So why would we have so little warning ahead of an EMP attack? Well, this short video discusses an example of one such scenario and provides some insight as to why there is little or no warning:
So as we see from the video, arguably, with a near-coastal launch of an EMP weapon taking as little as 60 seconds, and with the speed of a ballistic missile, the military might have as much as 15 minutes warning! Civilians would have much less than that, if any, before all the electronics over a very large area are toast.
OK, so now what? Are there any solutions for everyday people? Absolutely!
Let’s start with the simplest, least expensive solution and work our way up to the biggest and arguably the best solution for average Preppers.
If you’re considering a safe, look at the old-school dial combination (mechanical) lock, as opposed to an electronically locked safe, which by the way, uses a battery.
If you already own an electronic safe, I have a possible solution and an option for you a bit further down…
Faraday Cage Protection:
All-metal garbage can becomes an effective Faraday Cage with a mod.
Metal garbage cans are ubiquitous and can be bought at most hardware stores fairly inexpensively. The metal can should be lined with an electrical insulator such as cardboard (you don’t want anything stored inside touching the metal can) and then packed with anything you want to protect. The metal lid should fit snugly with a metal-to-metal fit and as seen in the photo above. The lid can be securely held in place with a bungee cord. The obvious disadvantages are limited space and dealing with placing square boxes in a cylinder.
A new all-metal cargo trailer can become an effective Faraday Cage
Small cargo trailers (used) can be purchased fairly reasonably. I have seen many such trailers selling used for about $1,000.00. All-metal cargo trailers can also be used effectively as Faraday Cage storage, if the trailer is truly ‘all-metal’ (the roofs on some trailers have plastic vent covers, which must be replaced, or properly shielded (covered with metal foil). It is also best to connect an earth-ground to the trailer. This is accomplished by going to your local building supply and buying a grounding spike (designed to ground a household electrical system) and an appropriate length of #6 or larger copper wire, which is securely connected to the ground spike (which is driven deeply into the earth… see local electrical code for depth) and then to the frame of the trailer. When you connect the ground wire to the trailer, use a copper lug that is soldered to the copper wire and bolt the lug to clean bare metal on the trailer frame. The connections should then be coated with epoxy or a quality corrosion-blocking compound.
Steel, ocean-going shipping containers are top-drawer solutions for Preppers
The military and other well-financed public and private companies can afford to have consulting firms design and build buildings and structures that are ‘shielded’ from EMP. Most people cannot afford that, but might be able to afford a used shipping container. These robust steel containers are very solidly built; onboard container ships they will regularly stack them 8-10 high on top of each other. And keep in mind, they aren’t empty! Prices vary depending on where you are in the country and the age and condition of the container. On the West Coast, I have seen ‘used’ 40-foot containers for as little as $2,800.00. Of course you will also have to pay to have it delivered to where it will be used.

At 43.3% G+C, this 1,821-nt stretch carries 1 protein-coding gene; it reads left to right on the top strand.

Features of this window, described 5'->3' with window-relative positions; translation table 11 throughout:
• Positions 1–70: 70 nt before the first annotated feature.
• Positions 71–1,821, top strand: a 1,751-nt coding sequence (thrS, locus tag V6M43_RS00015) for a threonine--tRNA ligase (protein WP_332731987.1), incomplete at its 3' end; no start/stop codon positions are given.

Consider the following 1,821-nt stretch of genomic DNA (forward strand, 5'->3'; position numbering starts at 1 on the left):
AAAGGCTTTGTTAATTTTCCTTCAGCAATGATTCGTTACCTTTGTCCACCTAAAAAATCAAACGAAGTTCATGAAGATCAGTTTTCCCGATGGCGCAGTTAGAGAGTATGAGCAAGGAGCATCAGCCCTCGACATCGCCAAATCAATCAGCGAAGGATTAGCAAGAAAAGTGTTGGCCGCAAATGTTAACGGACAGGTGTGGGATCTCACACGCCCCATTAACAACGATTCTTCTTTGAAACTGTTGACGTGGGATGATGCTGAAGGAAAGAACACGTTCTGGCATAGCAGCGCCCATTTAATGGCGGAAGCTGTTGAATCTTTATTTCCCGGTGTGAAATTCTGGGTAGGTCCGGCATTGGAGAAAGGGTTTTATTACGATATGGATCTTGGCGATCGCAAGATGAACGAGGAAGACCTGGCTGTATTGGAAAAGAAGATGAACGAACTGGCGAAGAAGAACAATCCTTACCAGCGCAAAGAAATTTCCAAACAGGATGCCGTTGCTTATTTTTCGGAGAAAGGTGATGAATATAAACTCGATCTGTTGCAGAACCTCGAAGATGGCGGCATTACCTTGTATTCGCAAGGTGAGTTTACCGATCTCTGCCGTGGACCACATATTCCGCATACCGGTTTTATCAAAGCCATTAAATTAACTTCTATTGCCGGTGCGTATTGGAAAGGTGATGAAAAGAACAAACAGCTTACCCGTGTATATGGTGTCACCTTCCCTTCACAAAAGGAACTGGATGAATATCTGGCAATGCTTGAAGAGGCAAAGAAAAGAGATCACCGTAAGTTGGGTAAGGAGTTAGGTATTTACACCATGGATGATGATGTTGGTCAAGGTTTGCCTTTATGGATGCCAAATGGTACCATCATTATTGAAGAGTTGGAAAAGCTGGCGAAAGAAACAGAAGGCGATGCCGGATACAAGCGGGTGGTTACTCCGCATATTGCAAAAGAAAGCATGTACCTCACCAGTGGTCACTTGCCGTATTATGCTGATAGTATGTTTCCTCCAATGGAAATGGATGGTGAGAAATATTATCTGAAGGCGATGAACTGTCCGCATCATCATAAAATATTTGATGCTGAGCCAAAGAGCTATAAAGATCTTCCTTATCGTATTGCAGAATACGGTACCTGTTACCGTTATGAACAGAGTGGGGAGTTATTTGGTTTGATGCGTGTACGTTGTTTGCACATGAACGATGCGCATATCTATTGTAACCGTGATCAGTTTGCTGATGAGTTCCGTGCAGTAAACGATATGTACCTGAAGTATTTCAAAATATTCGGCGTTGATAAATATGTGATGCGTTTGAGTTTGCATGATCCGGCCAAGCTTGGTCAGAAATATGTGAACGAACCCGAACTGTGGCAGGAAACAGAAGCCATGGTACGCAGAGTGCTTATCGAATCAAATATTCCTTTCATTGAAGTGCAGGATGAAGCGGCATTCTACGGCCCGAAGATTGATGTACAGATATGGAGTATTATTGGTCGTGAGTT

Shipping containers can be securely locked-up with their existing locking mechanisms, and they are waterproof unless they have been damaged or are rusted-through, which takes decades near the sea. If you are considering a container, make sure to walk the roof of the container; if there is any damage (deformed metal, large dents, holes) find another one. Be very wary of containers with recent repairs; there’s nothing worse than a leaky container!
Cardboard from large appliance boxes is great to insulate the inside
It’s important to keep anything that is stored in the container from touching the metal of the container, if you’re using it for EMP protection. You can use steel storage racks, etc. inside the container as long as they don’t touch the metal container anywhere. The heavy cardboard from large appliance boxes is perfect as an electrical insulator for lining the inside of a shipping container as needed.
And if you’re one of the people who unfortunately bought a safe with an electronic lock, then you can place the safe inside the container (of course it too must be insulated and must not touch the metal of the container anywhere). Note: Those owners of electronic safes might alternatively have a safe-tech come-out and retro-fit the safe with a mechanical lock (may cost a couple hundred dollars or more).
Solid copper grounding wire secured to the container
I like to secure copper ground wires to all four corners of the container as an extra precaution. While it’s true that if the shipping container is setting on moist earth it is likely well-grounded as a result of the extensive surface area of the container sitting on the ground, I still prefer to add the grounding as outlined herein above.
So as we see, there are EMP solutions at almost every level of affordability depending on the size of space required.
Being prepared today, means being ready for tomorrow!
Cheers! Capt. Bill
Capt. William E. Simpson II - USMM Ret.
Semper Veritas / Semper Paratus
Member: Authors Guild